This image shows the "Mountain of the Moon" – the presumed source of the Nile – and the surrounding geography. In this area, it is possible to locate a mountain that cuts through the large lake beneath the grand waterfall that comes after the "Mountain of the Moon". This mountain is labelled Al-Qsem (القسم) on the map, which means the division / separation and it is at this point that the water was believed to separate into two rivers – the Nile of Egypt and the Nile of Sudan.

Further east in the first region (as Al-Idrīsī refers to the first of seven longitude divisions) we meet the "Island of the Moon". It is fascinating to see how the poet in Al-Idrīsī romanticises some of the toponyms he chooses for the map - labelling many elements on his map with mystic names such as with the recurring reference to the moon.

“...This Island is very long, it is said that it starts in the eastern direction near the Islands of Dabyhat and goes 4 months into the east, south of the islands of China. The king of this island lives in the city of Malaay ملاي مدينة. Only gay men serve the king of this island, they are dressed in lavish cloths of Chinese and Iraqi silks and they wear gold bracelets on their right wrists which are called Alelakenko اللكنكو in their language. These men are married to other men; they serve the king during the day and go back to their husbands during the night. On this Island there are various plantations, of coconut trees, sugar cane and betel plant. This island has a very high mountain; its people say that Adam peace be upon him came down to earth on it. The sailors can see gold at the peak of this mountain and its name is Mountain of Rahoon الرهون جبل. The believers of Brahmanism (a religion that emerged in post-Vedic India and is the early stages of Hinduism) note that on this mountain there is an impression of the foot of Adam peace be upon him on the stone. Its length is 70 arms and over this impression there is a permanent light similar to lightening. The story goes on stating that the second foot came into the sea which is 2 to 3 days journey of the mountain. On this mountain there are all kinds of Sapphires and many types of stones and in its valley there are diamonds...”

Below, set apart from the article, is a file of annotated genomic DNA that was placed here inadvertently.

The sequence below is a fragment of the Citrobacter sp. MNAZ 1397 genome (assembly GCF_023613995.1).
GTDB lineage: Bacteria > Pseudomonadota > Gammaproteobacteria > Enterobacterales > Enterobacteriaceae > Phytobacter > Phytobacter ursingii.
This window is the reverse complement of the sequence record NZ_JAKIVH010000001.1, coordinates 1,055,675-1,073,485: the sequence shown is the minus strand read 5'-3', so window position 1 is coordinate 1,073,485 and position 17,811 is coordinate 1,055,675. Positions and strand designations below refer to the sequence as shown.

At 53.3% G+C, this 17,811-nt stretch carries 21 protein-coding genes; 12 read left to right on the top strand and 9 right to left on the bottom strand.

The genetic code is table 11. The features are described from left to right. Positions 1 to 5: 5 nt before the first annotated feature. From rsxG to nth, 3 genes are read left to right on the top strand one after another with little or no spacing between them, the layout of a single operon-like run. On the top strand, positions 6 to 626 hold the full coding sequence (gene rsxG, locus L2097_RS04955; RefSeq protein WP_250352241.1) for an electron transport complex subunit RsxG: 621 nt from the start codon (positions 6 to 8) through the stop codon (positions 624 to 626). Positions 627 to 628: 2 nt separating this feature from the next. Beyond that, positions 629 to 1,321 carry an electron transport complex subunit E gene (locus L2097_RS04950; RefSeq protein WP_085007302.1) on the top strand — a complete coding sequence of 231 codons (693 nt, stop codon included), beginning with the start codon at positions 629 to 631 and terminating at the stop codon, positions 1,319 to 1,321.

To be continued...

To learn more about the digitisation of The Book of Roger at the Bodleian library, click here.